7 steps to a cheaper hotel stay

Written by New York Times | Updated: Aug 31 2014, 07:56am hrs
THERE ARE so many ways to wrangle deals on hotel rooms these days that no matter how great a bargain you find, its not uncommon to worry you missed a better one.

The most obvious method to suss out savings is to explore the pricing and inventory differences among standard booking sites like Hotels.com and Orbitz. But dig a little deeper and there are countless ways to find unpublished rates, typically on excess rooms hoteliers think they wont be able to sell at full or even publicly-discounted pri-ces. The problem: there are so many choices and so much information couched in bells and whistles that its easy to become overwhelmed.

To tame this wild world into submission, I designed a five-step process (with a two-step bonus round) and tested it out by planning an imaginary four-night trip from New York to Paris. This guide, of course, is for budget travellers. Im also going to ignore lodging strategies at the other end of the price spectrumstaying with a friend or a member of hospitality exchange sites like Couchsurfing, braving hostel dorm roomsor alternatives, such as vacation rental companies like Airbnb and Homeaway. Were looking for actual hotels. But if youre looking for a decent, well-located roommaybe even one with a little stylethis system should come close to finding you the best deal possible.

Get the lay of the land

Log on to a regular old online booking site, plug in your dates, adjust the filters and browse through your choices, paying attention to user reviews, cancellation policies and whether all taxes are included. Make a note of your top picks.

Of course, these sites are very different, which became obvious when I went searching for that Paris room. Orbitz, for example, is so inflexible that theres not even a filter for price. Yet I couldnt ignore its discount code that claims to knock 10% hotel roomsand to my surprise, actually worked almost every time I applied it in my testing. I had always found Booking.com to have a wider array of budget choices in obscure parts of the world, but that was true even in Paris, where the site offered over twice as many properties as Orbitz.

Price check

Next step: check the prices youve found first at Kayak.com, which aggregates prices across other sites. Then do your whole search over on other metasearch sites, which are sometimes better than the standard sites anyway. Aside from Kayak, there are a few options:

Hipmunk wowed me with its new mapping feature that appears side-by-side with their hotel suggestions. Trivagos main advantage is that it searches about 200 booking sites, meaning it will quite frequently find prices lower than the others, though dont necessarily expect prime customer service from obscure sites should you need to make a change later.

I spent the most time on Hipmunk, adding easy-to-use filters and then having it order hotels by Ecstasy, its mysterious but useful algorithm. Time to try a few of the best ways to find unpublished rates.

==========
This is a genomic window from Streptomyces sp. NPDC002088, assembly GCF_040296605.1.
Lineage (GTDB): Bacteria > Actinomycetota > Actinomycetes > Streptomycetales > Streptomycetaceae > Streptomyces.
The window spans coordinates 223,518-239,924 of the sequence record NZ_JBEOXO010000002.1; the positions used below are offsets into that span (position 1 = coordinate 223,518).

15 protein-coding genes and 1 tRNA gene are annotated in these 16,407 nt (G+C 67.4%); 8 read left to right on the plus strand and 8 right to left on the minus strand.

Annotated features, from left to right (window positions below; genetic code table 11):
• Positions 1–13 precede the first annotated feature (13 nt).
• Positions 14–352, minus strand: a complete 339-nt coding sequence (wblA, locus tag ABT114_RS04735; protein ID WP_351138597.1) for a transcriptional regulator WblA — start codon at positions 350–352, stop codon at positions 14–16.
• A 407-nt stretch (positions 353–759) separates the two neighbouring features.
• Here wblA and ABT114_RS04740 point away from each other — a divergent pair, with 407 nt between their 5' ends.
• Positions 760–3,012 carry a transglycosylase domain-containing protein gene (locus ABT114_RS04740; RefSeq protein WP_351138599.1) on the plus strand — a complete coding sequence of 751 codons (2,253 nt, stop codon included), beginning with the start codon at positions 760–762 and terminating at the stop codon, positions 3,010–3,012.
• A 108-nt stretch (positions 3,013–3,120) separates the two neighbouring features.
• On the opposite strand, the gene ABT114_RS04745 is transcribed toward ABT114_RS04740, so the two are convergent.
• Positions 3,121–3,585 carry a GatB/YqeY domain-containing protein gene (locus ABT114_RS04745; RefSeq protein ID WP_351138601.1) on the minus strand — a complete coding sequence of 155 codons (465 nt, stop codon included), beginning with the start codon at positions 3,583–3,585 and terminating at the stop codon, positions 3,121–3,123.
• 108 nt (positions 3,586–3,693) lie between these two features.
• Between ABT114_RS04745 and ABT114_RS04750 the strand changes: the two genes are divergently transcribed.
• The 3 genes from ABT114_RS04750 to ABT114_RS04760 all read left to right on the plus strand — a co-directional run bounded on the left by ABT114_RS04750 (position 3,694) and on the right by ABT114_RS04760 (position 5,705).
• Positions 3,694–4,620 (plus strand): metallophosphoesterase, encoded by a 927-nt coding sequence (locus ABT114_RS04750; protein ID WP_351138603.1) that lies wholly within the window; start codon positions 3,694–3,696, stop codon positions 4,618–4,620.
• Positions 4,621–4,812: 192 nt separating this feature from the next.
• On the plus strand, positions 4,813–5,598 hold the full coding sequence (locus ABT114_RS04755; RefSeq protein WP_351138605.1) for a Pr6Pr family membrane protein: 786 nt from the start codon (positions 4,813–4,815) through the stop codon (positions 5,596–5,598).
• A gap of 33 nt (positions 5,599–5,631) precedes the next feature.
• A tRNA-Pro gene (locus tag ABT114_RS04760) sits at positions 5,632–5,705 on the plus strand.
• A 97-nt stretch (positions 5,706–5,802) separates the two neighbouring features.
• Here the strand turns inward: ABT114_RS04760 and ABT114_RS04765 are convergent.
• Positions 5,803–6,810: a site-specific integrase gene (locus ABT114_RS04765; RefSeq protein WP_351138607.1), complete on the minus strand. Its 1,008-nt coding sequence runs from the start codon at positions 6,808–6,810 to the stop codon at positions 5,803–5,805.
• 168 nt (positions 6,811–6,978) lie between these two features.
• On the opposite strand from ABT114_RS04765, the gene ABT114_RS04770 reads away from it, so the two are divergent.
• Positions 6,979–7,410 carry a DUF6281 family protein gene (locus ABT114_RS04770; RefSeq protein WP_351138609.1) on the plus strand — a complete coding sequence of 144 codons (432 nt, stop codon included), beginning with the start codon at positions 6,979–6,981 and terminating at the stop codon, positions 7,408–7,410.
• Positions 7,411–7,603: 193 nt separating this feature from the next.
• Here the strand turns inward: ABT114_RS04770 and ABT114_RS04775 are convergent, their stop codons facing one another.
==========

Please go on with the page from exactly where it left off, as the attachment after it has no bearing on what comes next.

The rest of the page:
Seek hidden rates

If you want a window into the world of unpublished discounts, fiddle around for a while on Getaroom.com. That site offers fast-expiring flash deals, for example, and rooms at hotels within hotelslike those within the MGM Grand complex in Las Vegas sold under the rather made-up-sounding name of Luxury Suites International at The Signature.

I plugged in my Paris dates, and Getaroom.com revealed a flash deal at the nice-looking, decently reviewed Villa Lutece Port Royal in Paris, four nights for $450.

Look for a package deal

If youve already booked a flight, or are going on a longer, more complicated trip, package deals wont work. But this straightforward, in-and-out New York-to-Paris trip is exactly the sort where a package deal might be the trick. I went to Kayaks packages page and it led me to a promising deal on Priceline.com: a round-trip, non-stop flight for two from New York to Paris, plus four nights at the Crowne Plaza Paris-Republique, for $2,505. The cheapest non-stop fare on my dates was $2,503. In other words, four nights at the four-star Crowne Plaza would essentially cost 50 cents a night. I even contacted Priceline to make sure there were no hidden charges. They said the plane might charge me for luggageum, yep, that much I knew. Assuming I hadnt booked a flight, this was clearly my winner so far.

Go opaque

Some of the sharpest discounts off retail rates come from opaque deals on sites like Priceline and Hotwire. You get to decide on star-level and broad geographic area, and then either bid or choose a discount rate. Only when your credit card is charged do you find out where youll be stayingsometimes a soulless chain, but never, in my experience, a terrible place. Still, I do opaque as a last resort, usually when savings means more to me than anything else.

I was all set. For any of the other choices, I had two more possible steps.

Make the call

Call the place youve chosen. Tell them youre about to reserve their hotel with, lets say, Hotels.com, and ask if theyll give you a discount for booking direct. Hotels typically pay a 20-30% commission to booking sites, so rationally speaking, they should be eager to split the difference with you.

Last-minute adjustments

This step only applies if youve got a cancellable reservation, but with lower-cost hotels thats often the case. Theoretically, you could check back every day to look for better deals, or have a site like Yapta.com send you alerts when prices drop.

Seth Kugel